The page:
Header photo by Patrick Ooms
Today is Wisdom Wednesday! On this day we inform you about the technical aspects of our project. Today we take a closer look at the mock-up. After spending months on sketching and drawing, it is time to bring theory into practice. All the mechanical and electrical parts and components are tested on the mock-up, before they are placed in the solar car. Mechanical Engineer Evert explains the process to you.
‘Has not been tested’ equals ‘does not work’
A slogan that is often heard in our workshop is: ‘If it is not tested, it does not work!’ There will always be a difference between theory (design) and practice (manufactured components). Simulations done on the computer need to be tested in practice. Testing whether the components after production perform as expected, is called verification. Verification of the design is very important for us, since reliability is key for a self built solar car that needs to cover 3000 km.
Step by step
We verify our component designs by testing the first production units on a mock-up. A mock-up is a very simplified model on full scale of the actual car. The mock-up test can be divided into two phases. The first phase is to test all mechanical parts and components, the second is to test all new electrical systems. To test the mechanical parts in the first phase the mock-up is equipped with electrical systems from the previous car. Lastechniek Oost created the aluminum frame that is the base structure of the mock-up. Wheels, braking systems and the steering system are mounted to this frame. As mentioned before, the car is then equipped with electrical systems from the previous solar car. From that moment the mock-up should be ready to be driven, but driving an untested concept car can be dangerous. That is why testing is done step by step with low risk tests first and reliability of each part and component is tested individually.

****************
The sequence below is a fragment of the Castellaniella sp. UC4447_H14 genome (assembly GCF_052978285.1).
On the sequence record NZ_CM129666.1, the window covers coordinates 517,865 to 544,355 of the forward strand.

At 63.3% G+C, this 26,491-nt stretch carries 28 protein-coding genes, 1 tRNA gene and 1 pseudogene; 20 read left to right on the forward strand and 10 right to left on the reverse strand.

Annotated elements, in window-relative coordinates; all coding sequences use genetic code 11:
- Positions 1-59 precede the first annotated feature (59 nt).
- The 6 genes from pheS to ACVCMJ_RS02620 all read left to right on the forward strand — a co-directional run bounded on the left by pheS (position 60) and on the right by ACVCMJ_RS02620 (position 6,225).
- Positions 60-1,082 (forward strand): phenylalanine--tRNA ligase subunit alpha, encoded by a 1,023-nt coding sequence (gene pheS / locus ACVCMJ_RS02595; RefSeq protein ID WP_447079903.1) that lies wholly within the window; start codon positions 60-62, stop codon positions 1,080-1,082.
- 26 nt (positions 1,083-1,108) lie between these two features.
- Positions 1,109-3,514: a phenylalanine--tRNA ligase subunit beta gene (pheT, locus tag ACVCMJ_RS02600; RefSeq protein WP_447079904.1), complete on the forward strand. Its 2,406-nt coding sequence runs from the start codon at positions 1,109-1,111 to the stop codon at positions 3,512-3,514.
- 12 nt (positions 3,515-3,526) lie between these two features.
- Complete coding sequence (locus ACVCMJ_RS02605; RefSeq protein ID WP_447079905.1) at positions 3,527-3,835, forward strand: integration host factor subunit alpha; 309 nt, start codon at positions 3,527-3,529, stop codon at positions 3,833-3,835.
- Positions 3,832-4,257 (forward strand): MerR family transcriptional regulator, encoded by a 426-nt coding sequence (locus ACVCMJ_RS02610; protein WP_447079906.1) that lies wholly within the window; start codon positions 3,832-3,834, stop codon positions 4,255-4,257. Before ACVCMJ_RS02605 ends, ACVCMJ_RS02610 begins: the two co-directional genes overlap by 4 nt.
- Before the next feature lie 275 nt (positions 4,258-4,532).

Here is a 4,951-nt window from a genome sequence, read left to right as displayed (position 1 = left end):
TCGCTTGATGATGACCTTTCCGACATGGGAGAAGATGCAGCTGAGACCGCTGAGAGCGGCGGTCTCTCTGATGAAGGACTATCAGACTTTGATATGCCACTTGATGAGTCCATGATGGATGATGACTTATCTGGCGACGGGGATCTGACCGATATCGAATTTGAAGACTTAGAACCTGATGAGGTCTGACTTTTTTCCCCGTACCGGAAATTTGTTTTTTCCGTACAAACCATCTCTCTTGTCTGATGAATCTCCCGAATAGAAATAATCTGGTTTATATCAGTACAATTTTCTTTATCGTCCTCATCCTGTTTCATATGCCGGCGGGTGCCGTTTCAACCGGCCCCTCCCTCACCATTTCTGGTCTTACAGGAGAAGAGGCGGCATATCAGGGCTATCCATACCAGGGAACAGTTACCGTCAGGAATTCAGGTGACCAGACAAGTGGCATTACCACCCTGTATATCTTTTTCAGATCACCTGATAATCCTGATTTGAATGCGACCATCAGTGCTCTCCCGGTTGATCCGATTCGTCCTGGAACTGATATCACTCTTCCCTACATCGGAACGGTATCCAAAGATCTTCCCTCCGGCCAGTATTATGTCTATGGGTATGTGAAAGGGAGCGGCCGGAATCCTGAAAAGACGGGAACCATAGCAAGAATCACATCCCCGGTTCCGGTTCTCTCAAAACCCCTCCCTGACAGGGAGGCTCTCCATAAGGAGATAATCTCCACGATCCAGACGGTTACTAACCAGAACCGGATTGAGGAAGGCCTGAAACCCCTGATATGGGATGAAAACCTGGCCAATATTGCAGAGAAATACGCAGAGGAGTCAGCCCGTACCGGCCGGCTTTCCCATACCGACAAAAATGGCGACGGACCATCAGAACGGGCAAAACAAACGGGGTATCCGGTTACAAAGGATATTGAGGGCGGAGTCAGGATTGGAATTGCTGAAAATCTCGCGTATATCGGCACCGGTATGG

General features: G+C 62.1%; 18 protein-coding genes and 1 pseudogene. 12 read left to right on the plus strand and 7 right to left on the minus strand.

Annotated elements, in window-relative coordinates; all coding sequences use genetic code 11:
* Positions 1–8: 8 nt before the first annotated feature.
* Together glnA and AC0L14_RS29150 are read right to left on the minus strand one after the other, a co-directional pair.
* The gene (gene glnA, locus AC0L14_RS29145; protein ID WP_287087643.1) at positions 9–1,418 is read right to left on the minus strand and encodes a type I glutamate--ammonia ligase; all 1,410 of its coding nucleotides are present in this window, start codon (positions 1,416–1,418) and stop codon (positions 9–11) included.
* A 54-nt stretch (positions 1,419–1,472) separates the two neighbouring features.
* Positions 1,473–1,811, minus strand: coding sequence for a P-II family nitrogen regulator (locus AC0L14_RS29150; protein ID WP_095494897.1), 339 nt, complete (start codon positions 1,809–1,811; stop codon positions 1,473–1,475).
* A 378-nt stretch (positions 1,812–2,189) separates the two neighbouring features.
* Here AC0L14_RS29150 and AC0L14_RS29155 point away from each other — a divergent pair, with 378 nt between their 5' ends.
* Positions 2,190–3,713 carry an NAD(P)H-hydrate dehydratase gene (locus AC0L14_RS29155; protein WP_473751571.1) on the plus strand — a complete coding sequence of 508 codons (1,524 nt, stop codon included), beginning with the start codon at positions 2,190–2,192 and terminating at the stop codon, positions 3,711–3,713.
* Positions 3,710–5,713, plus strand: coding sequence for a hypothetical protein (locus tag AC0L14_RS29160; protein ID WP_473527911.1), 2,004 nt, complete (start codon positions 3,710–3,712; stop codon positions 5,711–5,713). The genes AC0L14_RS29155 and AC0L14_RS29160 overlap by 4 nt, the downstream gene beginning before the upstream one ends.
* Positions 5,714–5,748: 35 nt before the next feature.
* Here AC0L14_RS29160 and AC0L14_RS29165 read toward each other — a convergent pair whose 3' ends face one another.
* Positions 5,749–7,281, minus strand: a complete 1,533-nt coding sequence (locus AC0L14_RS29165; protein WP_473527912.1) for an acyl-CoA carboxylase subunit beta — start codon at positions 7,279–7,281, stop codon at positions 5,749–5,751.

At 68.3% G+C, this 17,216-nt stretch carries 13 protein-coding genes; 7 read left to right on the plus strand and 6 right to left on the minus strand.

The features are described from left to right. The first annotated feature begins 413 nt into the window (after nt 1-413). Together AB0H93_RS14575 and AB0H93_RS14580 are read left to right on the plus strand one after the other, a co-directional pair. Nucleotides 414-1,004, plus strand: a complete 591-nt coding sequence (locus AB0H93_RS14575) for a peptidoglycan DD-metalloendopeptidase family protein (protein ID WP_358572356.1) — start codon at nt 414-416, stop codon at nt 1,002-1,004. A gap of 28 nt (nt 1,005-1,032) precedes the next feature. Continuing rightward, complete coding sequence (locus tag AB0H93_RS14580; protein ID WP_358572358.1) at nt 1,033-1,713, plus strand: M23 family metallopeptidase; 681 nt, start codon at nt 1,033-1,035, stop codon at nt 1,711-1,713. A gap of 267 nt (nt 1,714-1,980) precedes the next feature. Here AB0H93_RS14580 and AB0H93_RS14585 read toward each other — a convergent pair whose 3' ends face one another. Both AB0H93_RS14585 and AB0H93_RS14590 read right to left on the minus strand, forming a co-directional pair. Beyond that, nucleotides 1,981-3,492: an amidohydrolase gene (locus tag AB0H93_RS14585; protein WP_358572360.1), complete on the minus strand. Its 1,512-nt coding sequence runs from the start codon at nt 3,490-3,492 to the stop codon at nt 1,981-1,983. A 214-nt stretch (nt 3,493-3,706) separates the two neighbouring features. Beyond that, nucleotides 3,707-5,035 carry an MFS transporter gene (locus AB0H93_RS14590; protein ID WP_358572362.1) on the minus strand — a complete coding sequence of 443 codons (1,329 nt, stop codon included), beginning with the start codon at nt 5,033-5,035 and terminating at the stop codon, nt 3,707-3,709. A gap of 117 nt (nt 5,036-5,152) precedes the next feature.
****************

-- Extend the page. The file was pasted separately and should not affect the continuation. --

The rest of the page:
Testing according to plan
Each mock-up test is executed following a thoroughly designed test plan. The first step is testing the brakes. Before we can execute test that require higher speeds we need to be sure we are able to bring the car to a stop within a reasonable distance and in a controlled manner. Furthermore the car needs to cross a couple of cattle grids during the race. This is one of the other big tests for the mechanical components of the car. To test if the car can handle the forces that are brought on to the car’s suspension while crossing a cattle grid, we designed our own cattle grid test set-up. This set-up is shown on the picture next to this text. As soon as the mechanical parts are approved, the electrical components are one by one replaced with the newly designed components and tested. The only electrical component that is not tested on the mock-up is the solar panel. The performance of the solar panel is tested statically on a test set-up later in the project. After completing all the test for each component individually the car will be tested as a whole. To get an idea of the car’s reliability we drive many kilometers with it on multiple test locations.
- To verify the results of the simulations done on the computer we test our mechanical and electrical components on a mock-up.
- A mock-up is a simplified model of the solar car.
- Each test to see if a part performs as anticipated, is conducted following a carefully designed test plan.
- Safety and reliability are key factors for this test phase.